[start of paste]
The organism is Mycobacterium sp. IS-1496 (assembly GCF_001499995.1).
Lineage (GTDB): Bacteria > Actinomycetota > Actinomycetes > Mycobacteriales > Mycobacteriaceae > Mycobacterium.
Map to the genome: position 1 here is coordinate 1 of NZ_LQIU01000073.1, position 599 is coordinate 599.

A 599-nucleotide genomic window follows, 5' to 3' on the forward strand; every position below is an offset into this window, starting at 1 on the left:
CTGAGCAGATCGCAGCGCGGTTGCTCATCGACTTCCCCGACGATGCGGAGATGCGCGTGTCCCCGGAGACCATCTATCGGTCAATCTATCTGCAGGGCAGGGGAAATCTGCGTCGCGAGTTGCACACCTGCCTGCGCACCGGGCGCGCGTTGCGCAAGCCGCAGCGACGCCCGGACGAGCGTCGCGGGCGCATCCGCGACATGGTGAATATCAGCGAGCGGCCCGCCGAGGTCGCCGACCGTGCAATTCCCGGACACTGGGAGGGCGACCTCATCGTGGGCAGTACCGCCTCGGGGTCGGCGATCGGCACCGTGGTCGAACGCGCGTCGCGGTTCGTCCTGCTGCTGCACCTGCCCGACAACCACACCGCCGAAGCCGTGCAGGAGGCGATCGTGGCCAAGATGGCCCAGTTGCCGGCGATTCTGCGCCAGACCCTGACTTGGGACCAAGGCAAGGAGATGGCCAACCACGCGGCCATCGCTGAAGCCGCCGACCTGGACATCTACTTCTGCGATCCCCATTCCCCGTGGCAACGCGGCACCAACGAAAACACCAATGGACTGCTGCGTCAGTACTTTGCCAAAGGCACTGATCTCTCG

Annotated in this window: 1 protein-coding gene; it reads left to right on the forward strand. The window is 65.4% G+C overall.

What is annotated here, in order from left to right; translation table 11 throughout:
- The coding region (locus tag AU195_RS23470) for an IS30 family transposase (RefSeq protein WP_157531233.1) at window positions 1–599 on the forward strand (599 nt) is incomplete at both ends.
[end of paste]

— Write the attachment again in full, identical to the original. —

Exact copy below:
The organism is Mycobacterium sp. IS-1496 (assembly GCF_001499995.1).
Lineage (GTDB): Bacteria > Actinomycetota > Actinomycetes > Mycobacteriales > Mycobacteriaceae > Mycobacterium.
Map to the genome: position 1 here is coordinate 1 of NZ_LQIU01000073.1, position 599 is coordinate 599.

A 599-nucleotide genomic window follows, 5' to 3' on the forward strand; every position below is an offset into this window, starting at 1 on the left:
CTGAGCAGATCGCAGCGCGGTTGCTCATCGACTTCCCCGACGATGCGGAGATGCGCGTGTCCCCGGAGACCATCTATCGGTCAATCTATCTGCAGGGCAGGGGAAATCTGCGTCGCGAGTTGCACACCTGCCTGCGCACCGGGCGCGCGTTGCGCAAGCCGCAGCGACGCCCGGACGAGCGTCGCGGGCGCATCCGCGACATGGTGAATATCAGCGAGCGGCCCGCCGAGGTCGCCGACCGTGCAATTCCCGGACACTGGGAGGGCGACCTCATCGTGGGCAGTACCGCCTCGGGGTCGGCGATCGGCACCGTGGTCGAACGCGCGTCGCGGTTCGTCCTGCTGCTGCACCTGCCCGACAACCACACCGCCGAAGCCGTGCAGGAGGCGATCGTGGCCAAGATGGCCCAGTTGCCGGCGATTCTGCGCCAGACCCTGACTTGGGACCAAGGCAAGGAGATGGCCAACCACGCGGCCATCGCTGAAGCCGCCGACCTGGACATCTACTTCTGCGATCCCCATTCCCCGTGGCAACGCGGCACCAACGAAAACACCAATGGACTGCTGCGTCAGTACTTTGCCAAAGGCACTGATCTCTCG

Annotated in this window: 1 protein-coding gene; it reads left to right on the forward strand. The window is 65.4% G+C overall.

What is annotated here, in order from left to right; translation table 11 throughout:
- The coding region (locus tag AU195_RS23470) for an IS30 family transposase (RefSeq protein WP_157531233.1) at window positions 1–599 on the forward strand (599 nt) is incomplete at both ends.